For the past few months, Rich has been working in the kitchen — installing bucket lights, removing the florescent figures, adding two large skylights, and an electrical outlet that will be accessible from a peninsula I’m hoping to be in place by October.
Before he can enclose the area between the attic and skylights, he wanted to blow in additional insulation. Saturday afternoon, he purchased 15 bales of "green" cellulose material that is ground-up in a special machine then blow into the ceiling.
Saturday evening, before Home Depot closed, we rented the machine so we could start on the distasteful task early Sunday morning.
With me in the kitchen, feeding the bales of cellulose into the machine and Rich in the attic with the hose, we completed the project in a lightening hour and an half.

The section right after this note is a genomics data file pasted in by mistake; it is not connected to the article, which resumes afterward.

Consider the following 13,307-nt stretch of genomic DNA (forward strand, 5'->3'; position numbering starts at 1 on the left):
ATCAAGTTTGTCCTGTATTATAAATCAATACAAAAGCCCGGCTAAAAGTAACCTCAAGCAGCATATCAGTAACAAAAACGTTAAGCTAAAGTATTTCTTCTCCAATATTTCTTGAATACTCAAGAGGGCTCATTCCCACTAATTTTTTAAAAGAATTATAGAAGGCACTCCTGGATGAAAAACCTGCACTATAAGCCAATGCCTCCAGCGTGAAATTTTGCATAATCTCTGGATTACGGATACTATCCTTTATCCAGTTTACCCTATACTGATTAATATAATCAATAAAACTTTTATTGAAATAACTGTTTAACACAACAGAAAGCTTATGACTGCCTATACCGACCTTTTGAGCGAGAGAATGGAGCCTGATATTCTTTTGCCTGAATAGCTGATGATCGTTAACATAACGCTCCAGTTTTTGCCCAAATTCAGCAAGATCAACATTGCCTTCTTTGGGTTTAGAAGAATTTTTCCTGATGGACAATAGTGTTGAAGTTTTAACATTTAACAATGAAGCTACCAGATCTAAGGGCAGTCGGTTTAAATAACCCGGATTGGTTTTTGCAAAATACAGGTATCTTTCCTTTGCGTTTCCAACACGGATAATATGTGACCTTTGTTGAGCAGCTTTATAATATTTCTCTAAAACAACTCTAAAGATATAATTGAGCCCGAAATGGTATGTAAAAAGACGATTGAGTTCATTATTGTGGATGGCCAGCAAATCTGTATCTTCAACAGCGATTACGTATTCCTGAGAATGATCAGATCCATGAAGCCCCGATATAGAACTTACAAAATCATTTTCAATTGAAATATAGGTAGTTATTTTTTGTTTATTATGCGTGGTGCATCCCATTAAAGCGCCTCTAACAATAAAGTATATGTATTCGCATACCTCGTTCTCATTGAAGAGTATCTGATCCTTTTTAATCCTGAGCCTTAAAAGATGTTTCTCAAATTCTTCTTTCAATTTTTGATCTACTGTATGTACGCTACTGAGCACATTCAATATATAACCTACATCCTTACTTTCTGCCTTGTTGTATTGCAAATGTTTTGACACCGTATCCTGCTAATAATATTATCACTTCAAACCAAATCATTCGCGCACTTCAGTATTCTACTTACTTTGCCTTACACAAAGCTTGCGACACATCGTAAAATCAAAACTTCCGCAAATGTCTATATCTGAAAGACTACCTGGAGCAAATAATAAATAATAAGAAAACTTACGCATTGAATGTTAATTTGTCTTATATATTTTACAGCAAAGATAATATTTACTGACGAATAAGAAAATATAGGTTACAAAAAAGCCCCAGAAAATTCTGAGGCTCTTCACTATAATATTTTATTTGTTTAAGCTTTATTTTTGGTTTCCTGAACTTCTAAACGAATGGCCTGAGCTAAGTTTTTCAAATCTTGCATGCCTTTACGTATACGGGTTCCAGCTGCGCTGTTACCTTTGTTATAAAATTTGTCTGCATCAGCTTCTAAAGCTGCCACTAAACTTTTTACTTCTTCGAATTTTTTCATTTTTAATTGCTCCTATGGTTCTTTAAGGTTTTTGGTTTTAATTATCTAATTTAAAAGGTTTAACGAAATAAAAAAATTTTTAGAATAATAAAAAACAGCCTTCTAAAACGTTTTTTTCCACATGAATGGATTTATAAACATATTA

We then snapped some pictures to commemorate the event. The speckles in the picture are the dust, which once it settled took a few minutes to sweep up.
Rich looks a bit like an alien with his mask, but it was absolutely necessary because the machine turned what looked like shredded paper, bits of plastic bags, and grayish puff into fine dust. And unlike traditional insulation, it’s safe to touch and doesn’t contain any harmful fiberglass. Plus, it’s produced using ten times less energy than traditional insulation.
Below is the area above the kitchen, which you can’t see any longer because Rich has spent the rest of afternoon sealing in the area with strips of fiberglass insulation. Later this week, he’ll put sheet rock over this insulation… then texture and paint the sheet rock to complete the area surrounding the skylights.
It’s going to be very, very cool because he’s also covering two support beams with sheet rock so when you look up, you’ll see the beams along with the skylights (hard to explain; you’ll have to wait to see the pictures in a few weeks)!